Tooba Rezaei experiences the magic of touching hearts through ‘A Sweet Dream’

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A Sweet Dream film poster

One of the most unique joys of being an artist is knowing that your work evokes raw, human emotions within those around you. Visual arts have the ability to transcend the mundane aspects of human life and to push people to explore themselves and the world around them. Over time, art has created change. It has inspired and influenced. It has created chaos and disruption, and it has birthed a community of dreamers, and creators. It has produced renowned artists like Tooba Rezaei, whose passion has allowed her to touch the lives of several different people throughout her career. For Rezaei, the true joy of her craft comes from the platform it gives her to make people feel things that they may not otherwise have the chance to feel. She gets to tell stories and to motivate her audiences to dream without limits.

When Rezaei was a child, she would immerse herself in cartoon television shows. When each show ended, she would take her pen and paper and challenge herself to draw all of her favorite characters. She was energized by the feeling of her pencils exploring the paper and loved the creating things that hadn’t otherwise existed. As she grew up, she continued to test her skills against various mediums and art forms within the field of visual arts. This led her to discover the wonderful world of animation, a world in which she feels that she belongs. She has a natural affinity for bringing her drawings to life via animation and loves the dynamics that the motion brings to her artwork. As an animator, Rezaei has created a number of well-known animations, such as her original animation, A Sweet Dream. Prior to creating A Sweet Dream, however, Rezaei experienced her first sense of impacting the lives of others through her artwork with her animations for the game SilverFit.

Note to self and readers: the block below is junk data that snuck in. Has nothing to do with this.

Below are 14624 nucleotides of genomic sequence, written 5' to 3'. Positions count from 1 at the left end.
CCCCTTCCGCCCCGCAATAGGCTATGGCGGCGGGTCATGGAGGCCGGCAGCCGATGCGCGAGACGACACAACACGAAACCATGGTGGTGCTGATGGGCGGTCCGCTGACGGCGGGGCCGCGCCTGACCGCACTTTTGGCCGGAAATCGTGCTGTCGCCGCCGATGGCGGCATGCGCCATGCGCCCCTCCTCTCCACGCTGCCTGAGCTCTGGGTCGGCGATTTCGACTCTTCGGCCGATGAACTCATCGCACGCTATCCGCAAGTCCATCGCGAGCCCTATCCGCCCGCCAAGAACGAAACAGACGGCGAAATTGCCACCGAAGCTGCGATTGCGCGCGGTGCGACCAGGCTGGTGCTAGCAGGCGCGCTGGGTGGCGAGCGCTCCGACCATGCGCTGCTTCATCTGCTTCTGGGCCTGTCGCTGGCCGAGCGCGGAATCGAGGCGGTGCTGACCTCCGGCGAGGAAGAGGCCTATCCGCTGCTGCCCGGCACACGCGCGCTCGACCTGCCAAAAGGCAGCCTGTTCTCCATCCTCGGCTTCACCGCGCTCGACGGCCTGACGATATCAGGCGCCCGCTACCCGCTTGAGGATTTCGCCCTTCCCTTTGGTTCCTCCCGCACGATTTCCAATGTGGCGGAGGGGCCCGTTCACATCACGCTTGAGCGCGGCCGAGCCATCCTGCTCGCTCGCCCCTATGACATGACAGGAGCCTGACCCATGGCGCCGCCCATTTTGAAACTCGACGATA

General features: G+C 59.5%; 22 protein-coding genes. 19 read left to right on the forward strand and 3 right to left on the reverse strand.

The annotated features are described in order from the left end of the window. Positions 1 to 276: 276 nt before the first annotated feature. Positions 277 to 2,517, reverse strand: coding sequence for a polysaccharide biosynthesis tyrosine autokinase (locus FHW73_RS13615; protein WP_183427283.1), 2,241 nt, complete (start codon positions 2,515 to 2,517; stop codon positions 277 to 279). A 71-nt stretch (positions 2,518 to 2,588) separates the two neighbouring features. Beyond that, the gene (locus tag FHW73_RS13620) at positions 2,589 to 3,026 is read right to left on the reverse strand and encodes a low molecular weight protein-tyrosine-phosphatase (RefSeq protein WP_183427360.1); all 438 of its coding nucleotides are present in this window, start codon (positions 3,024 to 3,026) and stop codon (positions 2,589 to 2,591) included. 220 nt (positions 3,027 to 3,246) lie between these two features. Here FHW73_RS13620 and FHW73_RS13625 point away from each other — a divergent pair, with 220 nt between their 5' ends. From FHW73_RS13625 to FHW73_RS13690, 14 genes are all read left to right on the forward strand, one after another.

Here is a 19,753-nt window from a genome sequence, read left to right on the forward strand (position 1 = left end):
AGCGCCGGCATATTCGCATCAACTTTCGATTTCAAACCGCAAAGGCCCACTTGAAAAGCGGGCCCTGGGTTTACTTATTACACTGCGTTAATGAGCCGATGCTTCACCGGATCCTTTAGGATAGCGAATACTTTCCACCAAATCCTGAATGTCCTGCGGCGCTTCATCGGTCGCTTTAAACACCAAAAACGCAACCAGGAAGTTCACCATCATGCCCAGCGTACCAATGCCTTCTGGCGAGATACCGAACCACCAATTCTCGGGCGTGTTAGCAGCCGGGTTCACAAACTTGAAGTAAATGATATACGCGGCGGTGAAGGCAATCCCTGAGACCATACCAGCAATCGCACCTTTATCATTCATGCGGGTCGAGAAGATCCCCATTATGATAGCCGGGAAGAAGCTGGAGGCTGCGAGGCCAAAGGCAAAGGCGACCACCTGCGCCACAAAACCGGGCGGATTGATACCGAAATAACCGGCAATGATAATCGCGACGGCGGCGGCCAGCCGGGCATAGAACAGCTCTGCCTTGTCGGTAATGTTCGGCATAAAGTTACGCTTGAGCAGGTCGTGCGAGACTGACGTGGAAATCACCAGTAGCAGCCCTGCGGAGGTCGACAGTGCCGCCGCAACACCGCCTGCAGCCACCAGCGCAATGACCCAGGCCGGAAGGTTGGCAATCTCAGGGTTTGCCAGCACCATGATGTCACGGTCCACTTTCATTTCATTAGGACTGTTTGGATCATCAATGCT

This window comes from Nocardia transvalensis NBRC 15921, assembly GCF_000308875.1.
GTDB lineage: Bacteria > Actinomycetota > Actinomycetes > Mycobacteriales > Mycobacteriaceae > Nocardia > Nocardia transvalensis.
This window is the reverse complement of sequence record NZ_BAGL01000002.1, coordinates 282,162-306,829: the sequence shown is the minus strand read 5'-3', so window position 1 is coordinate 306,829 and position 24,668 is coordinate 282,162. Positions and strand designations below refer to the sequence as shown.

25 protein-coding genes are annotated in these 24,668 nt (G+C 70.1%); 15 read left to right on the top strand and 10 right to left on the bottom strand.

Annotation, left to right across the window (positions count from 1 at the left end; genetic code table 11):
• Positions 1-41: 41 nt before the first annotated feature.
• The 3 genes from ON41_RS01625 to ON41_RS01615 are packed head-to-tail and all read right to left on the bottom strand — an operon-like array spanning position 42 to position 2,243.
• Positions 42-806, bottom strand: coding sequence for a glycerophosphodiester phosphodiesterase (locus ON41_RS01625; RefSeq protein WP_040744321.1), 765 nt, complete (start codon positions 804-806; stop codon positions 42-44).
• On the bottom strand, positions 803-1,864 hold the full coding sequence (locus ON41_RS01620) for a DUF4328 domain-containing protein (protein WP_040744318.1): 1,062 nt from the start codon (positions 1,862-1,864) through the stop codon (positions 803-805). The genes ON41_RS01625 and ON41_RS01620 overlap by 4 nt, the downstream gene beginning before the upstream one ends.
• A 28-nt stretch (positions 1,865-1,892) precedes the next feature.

SilverFit was a game designed specifically for use by an older demographic. Essentially, it is a virtual therapy system to be used to train gross motor skills and ADL tasks during rehabilitation sessions. The game presents the necessary exercises for elderly individuals to follow along with and keep their muscles working accordingly. Since its inception, the game received great success and is now used by over 20,000 individuals a week. As SilverFit’s first designer, Rezaei acted as the background designer, background painter, character designer, and character animator. She designed a wide variety of different games, each based on the use of different motor skills to suit the game’s intended audience. In working for SilverFit, Rezaei got a taste of what it felt like to know that her work would directly aid in helping improve the health of its target audience. It gave Rezaei’s art a meaningful sense of purpose and she was addicted to the high of helping those around her. SilverFit’s founder and managing director, Maaike Dekkers-Duijts, was blessed to have Rezaei on board for the project. Her talents exceeded far beyond simply animating.

“Her animations really seem to come alive. They really ‘touch’ you. She is a great artist, creating extraordinarily beautiful animations. She is so artistic and has exceptional talent,” regarded Dekkers-Duijts.